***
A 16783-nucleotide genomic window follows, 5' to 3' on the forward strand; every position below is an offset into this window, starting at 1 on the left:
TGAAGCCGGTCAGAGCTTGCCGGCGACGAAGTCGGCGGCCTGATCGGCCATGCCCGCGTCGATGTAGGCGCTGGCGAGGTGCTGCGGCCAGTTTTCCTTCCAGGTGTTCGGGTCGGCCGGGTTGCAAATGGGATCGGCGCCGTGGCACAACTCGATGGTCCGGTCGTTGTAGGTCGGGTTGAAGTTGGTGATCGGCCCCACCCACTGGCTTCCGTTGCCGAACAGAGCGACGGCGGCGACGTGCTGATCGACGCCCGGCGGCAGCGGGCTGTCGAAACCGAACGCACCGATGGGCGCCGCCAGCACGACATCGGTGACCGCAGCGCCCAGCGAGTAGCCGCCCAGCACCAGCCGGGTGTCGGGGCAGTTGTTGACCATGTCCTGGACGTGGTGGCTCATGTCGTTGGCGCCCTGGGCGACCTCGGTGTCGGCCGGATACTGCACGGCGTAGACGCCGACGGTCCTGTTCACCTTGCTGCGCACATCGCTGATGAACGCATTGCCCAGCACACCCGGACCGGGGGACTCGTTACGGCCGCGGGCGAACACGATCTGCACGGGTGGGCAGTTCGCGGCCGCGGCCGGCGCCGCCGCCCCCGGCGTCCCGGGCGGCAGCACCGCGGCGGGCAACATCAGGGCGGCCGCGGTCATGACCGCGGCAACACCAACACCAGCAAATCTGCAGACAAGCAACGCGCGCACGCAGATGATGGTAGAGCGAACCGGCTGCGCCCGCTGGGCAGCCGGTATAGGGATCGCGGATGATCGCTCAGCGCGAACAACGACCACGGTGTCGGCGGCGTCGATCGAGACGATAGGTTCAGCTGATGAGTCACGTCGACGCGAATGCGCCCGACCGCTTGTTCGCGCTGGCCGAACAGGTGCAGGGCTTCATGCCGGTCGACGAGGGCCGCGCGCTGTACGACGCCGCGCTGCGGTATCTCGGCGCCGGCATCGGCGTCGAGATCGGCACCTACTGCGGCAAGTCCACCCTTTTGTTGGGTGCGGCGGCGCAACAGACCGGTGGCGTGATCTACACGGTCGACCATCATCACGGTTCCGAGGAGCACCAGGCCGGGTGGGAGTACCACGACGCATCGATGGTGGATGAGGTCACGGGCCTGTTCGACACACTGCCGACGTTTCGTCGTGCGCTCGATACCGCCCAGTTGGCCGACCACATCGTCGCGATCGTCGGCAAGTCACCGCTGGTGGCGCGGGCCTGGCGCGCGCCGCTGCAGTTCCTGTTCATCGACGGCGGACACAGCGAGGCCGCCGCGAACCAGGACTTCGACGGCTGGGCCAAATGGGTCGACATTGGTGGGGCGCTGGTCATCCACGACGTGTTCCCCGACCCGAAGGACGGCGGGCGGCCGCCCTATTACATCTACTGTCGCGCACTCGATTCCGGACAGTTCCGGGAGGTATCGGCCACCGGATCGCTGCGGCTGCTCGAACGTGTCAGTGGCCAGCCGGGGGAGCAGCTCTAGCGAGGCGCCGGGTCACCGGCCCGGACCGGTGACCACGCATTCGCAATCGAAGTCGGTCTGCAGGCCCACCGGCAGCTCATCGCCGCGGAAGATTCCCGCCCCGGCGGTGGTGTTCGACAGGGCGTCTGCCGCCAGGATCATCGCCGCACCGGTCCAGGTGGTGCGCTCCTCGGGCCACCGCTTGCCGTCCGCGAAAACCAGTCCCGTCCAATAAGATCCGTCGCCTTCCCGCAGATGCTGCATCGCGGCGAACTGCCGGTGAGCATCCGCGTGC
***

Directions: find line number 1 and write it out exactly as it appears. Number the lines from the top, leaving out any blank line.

A 16783-nucleotide genomic window follows, 5' to 3' on the forward strand; every position below is an offset into this window, starting at 1 on the left: